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3. Inspections
1) Initial Inspection. Flaws in initial packaging are expected to be detected by
inspection of every package within 30 days of packaging. Ordinarily, this
inspection would be done immediately after packaging, but 30 days delay
reasonably accommodates operational considerations. This initial inspection
should provide baseline information on the leak rate of both welded containers
(the inner container should be inspected after it is closed and before insertion
into the outer container, and the outer container inspected after it is closed),
verification of contents through NDA measurements, and any other information
deemed desirable and attainable through non-destructive measurements such as
radiography. This initial inspection may be part of the quality program for
verifying package integrity.
2) Early failures are caused by mistakes, missteps, or other problems in the
manufacturing, stabilizing or packaging processes that result in flawed or
defective packages that are not detected during the initial inspection. To detect
these types of failures, the initial program plan should consider alternatives such
as: 1) provisions to inspect each package at least once during the first few years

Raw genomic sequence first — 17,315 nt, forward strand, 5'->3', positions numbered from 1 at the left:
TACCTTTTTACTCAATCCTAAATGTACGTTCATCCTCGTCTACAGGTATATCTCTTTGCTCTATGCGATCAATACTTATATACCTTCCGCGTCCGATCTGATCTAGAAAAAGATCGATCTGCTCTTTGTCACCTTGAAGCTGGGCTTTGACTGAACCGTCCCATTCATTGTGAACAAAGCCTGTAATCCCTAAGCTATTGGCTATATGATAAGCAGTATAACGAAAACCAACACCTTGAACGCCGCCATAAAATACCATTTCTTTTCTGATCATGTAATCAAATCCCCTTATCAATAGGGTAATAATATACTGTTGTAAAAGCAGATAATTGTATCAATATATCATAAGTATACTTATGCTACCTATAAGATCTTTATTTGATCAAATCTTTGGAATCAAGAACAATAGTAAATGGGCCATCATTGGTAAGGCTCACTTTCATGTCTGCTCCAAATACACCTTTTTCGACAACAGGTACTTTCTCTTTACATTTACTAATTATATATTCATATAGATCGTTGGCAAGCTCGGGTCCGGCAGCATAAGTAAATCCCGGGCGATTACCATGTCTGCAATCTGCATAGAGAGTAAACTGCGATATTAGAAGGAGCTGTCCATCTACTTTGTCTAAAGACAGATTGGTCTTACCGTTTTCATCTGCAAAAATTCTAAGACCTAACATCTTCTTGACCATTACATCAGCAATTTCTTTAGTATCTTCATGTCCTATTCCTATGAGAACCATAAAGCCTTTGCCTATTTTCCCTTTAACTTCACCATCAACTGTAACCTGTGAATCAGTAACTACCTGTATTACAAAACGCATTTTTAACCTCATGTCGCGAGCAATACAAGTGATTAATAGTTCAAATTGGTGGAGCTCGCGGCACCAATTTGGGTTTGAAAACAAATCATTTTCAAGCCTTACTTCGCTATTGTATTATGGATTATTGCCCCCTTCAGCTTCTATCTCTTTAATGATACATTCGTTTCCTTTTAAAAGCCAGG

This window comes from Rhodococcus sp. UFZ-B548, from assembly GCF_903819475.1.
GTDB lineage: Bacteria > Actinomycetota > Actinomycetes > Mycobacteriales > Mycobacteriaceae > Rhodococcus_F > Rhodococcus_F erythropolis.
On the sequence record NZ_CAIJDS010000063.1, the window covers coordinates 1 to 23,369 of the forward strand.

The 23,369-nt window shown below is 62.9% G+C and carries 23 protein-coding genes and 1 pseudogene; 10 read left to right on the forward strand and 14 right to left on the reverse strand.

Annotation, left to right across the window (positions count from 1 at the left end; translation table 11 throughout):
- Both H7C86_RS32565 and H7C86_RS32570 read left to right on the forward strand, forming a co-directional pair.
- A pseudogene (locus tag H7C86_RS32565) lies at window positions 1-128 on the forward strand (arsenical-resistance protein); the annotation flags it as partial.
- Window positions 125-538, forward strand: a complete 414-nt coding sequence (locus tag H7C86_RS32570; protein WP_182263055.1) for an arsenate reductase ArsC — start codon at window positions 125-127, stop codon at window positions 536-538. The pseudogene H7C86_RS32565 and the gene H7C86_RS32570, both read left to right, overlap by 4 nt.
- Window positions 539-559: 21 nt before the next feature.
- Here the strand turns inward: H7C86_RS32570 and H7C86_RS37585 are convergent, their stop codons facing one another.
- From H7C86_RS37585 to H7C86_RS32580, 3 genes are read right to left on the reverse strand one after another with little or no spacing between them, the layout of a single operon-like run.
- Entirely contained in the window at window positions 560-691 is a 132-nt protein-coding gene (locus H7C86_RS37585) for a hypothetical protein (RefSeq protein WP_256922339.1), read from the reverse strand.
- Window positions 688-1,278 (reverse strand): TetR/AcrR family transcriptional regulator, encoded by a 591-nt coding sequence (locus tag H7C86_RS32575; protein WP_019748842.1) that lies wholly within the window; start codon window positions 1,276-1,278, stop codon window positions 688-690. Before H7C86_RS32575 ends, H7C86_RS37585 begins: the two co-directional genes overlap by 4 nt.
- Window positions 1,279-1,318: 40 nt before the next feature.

of storage; 2) an inspection of each package as it is put into storage;
3) inspection of all "high risk" packages identified based on their material
contents, whether the container was among the first manufactured, whether it
was non-conforming and accepted "as-is", etc. and inspection of only a pre-
determined sample of other packages; and 4) inspections appropriate to the
"random failure" approach, but with a higher frequency or larger sample size.
During most or all of the storage period, mechanical failures, if any, are likely to
be random. Uniform changes in the storage package population, such as a
potential gradual pressure generation in oxide containers, may also occur.
Surveillance during this period may include sampling to monitor the behavior of
the population. If a "shelf-life" program is established, it may be used to evaluate
changes in the contents so that corrective action can be taken in advance of
package failure. It should also be used to assess corrosion effects over the long
term, particularly stress corrosion cracking in containers containing chlorides. The
program plan should include provisions to assess the failure rate and to detect

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